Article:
10:34 PM / Sunday December 4, 2022

26 Jan 2018

The prophet is rarely welcome in his own village

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January 26, 2018 Category: Commentary Posted by:

Dr. Wilmer J. Leon, III

By Dr. Wilmer J. Leon, III

“Coming to his hometown, he began teaching the people in their synagogue, and they were amazed. “Where did this man get this wisdom and these miraculous powers?” they asked. “Isn’t this the carpenter’s son? … And they took offense at him. But Jesus said to them, “A prophet is not without honor except in his own town and in his own home.” — Matthew 13:53-57

On Sunday, December 17th, The Guardian published an op- ed penned by Dr. Cornel West entitled “Ta-Nehisi Coates is the neoliberal face of the Black freedom struggle”. It is a very clear and well thought through analysis of Coates’ book, “We Were Eight Years in Power.” West’s op- ed was also a border critique of Coates’ Weltanschauung — his controlling perspective or image of the universe and of humanity’s relation to it. Simply put, Coates’ worldview.

West’s critique has kicked off a firestorm of controversy via social media and other outlets. Most of the controversy has been critical of West. On, Ismail Muhammad wrote, “Not only is it a case of one of Black thought’s elder statesmen attempting a hatchet job on a younger writer, West thoroughly botches the job…” In Huffington Post, Dwayne Wong wrote, “For me, the biggest problem with Dr. West’s piece is that are there more pressing issues that need to be addressed.” Jelani Cobb took to Twitter accusing West of having “cloak[ed] petty rivalry as disinterested analysis.”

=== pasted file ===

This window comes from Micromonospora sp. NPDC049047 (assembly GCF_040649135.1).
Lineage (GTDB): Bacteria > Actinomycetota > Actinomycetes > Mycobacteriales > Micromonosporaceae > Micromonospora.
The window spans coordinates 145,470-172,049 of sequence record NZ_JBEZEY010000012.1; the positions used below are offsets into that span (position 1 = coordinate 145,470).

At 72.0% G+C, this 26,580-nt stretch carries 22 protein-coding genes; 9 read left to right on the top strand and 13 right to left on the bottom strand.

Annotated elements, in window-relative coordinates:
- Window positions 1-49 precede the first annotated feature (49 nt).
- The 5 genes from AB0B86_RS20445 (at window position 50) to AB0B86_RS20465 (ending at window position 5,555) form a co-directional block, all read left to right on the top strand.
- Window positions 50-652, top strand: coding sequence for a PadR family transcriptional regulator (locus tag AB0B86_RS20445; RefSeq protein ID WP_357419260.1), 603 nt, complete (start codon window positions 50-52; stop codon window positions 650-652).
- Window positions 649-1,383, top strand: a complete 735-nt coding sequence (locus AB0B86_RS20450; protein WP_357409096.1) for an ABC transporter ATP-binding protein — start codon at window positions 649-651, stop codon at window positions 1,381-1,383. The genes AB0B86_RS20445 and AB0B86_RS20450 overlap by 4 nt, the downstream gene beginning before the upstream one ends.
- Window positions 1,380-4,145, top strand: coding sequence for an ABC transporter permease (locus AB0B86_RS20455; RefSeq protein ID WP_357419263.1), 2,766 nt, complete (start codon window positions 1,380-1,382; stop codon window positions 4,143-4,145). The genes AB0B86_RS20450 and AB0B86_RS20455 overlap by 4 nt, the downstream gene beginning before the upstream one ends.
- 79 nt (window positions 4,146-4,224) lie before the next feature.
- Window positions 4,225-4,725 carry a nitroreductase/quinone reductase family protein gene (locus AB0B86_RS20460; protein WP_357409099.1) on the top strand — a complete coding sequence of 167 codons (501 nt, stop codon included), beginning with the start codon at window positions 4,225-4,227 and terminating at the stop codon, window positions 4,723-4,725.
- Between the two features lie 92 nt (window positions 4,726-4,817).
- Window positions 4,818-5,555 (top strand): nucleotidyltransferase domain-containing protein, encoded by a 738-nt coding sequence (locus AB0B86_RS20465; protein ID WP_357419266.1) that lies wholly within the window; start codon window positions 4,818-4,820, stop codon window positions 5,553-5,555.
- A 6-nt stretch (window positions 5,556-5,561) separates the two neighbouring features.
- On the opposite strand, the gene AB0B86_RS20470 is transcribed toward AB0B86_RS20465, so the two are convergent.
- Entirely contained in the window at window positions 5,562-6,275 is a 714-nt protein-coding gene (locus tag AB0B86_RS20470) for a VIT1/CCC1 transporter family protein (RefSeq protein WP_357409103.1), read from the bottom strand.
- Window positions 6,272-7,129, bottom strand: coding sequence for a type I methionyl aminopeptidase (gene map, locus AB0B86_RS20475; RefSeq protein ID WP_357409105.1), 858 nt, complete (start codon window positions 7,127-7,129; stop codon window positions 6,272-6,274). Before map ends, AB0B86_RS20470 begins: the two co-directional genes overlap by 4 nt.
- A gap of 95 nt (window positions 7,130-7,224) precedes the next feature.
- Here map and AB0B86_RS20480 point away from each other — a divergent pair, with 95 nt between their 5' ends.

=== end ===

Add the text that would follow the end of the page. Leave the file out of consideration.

We will never progress as a political constituency so long as our politics are based upon the politics of personality and not the politics of policy. Honest critique needs to include substantive policy analysis. Honest analysis of the work of African-American writers or intellectuals by other African American writers or intellectuals should be framed within the context of the analysis, not the personality. By placing the critique in the context of personal animus, the critique can be summarily dismissed and not dealt with on the level that the issue and critique truly requires.

Most of the critique received from Muhammad, Wong, Cobb, and others centered around West’s motivations. There was very little actual analysis of West’s critique that would invite substantive dialogue about the issues. The focus of analysis should not be if  West is angry or jealous.  The focus should be if  West is correct. By focusing on West’s motives instead of his analysis, his critics are, as James Brown would say, “talkin’ loud and saying nothing.”

In his op- ed, Dr. West says, “The disagreement between Coates and me is clear: any analysis or vision of our world that omits the centrality of Wall Street power, US military policies, and the complex dynamics of class, gender, and sexuality in Black America is too narrow and dangerously misleading. So it is with Ta-Nehisi Coates’ worldview.”

Contrary to the position taken by many of his detractors, West’s analysis is not a “hatchet job” or “petty rivalry.”  It is a substantive analysis of a very good writer whose worldview is worthy of critique and analysis. By his critic’s own admission West has earned the right to provide it.  Muhammad says, “…if you are a young writer who interrogates American race relations and White supremacy, Cornel West is the foundation upon which you stand.”  Wong writes, “Dr. West doesn’t just write books and deliver lectures about fighting injustices. He is someone who has been on the frontlines marching…even going to jail for his convictions…involved in the struggle in very direct ways.”  If his curriculum vita and bona fides do not allow him the space in which to critique Coates, who can?